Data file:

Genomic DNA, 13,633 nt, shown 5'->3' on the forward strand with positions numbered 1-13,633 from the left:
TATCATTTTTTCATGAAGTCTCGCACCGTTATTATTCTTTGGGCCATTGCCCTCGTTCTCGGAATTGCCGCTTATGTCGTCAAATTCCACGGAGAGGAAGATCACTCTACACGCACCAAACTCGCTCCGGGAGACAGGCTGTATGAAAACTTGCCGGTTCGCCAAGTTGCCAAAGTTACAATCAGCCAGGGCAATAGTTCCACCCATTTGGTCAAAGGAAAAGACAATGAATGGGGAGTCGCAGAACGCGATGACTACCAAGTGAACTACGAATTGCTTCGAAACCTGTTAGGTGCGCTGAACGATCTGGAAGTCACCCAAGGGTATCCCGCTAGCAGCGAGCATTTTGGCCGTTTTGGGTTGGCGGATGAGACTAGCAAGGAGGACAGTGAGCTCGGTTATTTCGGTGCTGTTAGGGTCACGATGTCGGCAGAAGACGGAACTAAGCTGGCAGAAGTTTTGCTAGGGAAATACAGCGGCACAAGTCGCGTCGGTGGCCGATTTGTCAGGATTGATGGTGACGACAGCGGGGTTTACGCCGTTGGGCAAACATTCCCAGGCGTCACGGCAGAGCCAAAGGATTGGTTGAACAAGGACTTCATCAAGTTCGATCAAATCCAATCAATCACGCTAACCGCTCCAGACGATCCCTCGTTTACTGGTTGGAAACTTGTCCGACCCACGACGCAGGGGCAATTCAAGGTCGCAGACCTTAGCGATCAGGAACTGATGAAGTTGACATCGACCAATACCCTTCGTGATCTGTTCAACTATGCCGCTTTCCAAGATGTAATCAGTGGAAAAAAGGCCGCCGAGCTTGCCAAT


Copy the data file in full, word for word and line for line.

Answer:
Genomic DNA, 13,633 nt, shown 5'->3' on the forward strand with positions numbered 1-13,633 from the left:
TATCATTTTTTCATGAAGTCTCGCACCGTTATTATTCTTTGGGCCATTGCCCTCGTTCTCGGAATTGCCGCTTATGTCGTCAAATTCCACGGAGAGGAAGATCACTCTACACGCACCAAACTCGCTCCGGGAGACAGGCTGTATGAAAACTTGCCGGTTCGCCAAGTTGCCAAAGTTACAATCAGCCAGGGCAATAGTTCCACCCATTTGGTCAAAGGAAAAGACAATGAATGGGGAGTCGCAGAACGCGATGACTACCAAGTGAACTACGAATTGCTTCGAAACCTGTTAGGTGCGCTGAACGATCTGGAAGTCACCCAAGGGTATCCCGCTAGCAGCGAGCATTTTGGCCGTTTTGGGTTGGCGGATGAGACTAGCAAGGAGGACAGTGAGCTCGGTTATTTCGGTGCTGTTAGGGTCACGATGTCGGCAGAAGACGGAACTAAGCTGGCAGAAGTTTTGCTAGGGAAATACAGCGGCACAAGTCGCGTCGGTGGCCGATTTGTCAGGATTGATGGTGACGACAGCGGGGTTTACGCCGTTGGGCAAACATTCCCAGGCGTCACGGCAGAGCCAAAGGATTGGTTGAACAAGGACTTCATCAAGTTCGATCAAATCCAATCAATCACGCTAACCGCTCCAGACGATCCCTCGTTTACTGGTTGGAAACTTGTCCGACCCACGACGCAGGGGCAATTCAAGGTCGCAGACCTTAGCGATCAGGAACTGATGAAGTTGACATCGACCAATACCCTTCGTGATCTGTTCAACTATGCCGCTTTCCAAGATGTAATCAGTGGAAAAAAGGCCGCCGAGCTTGCCAAT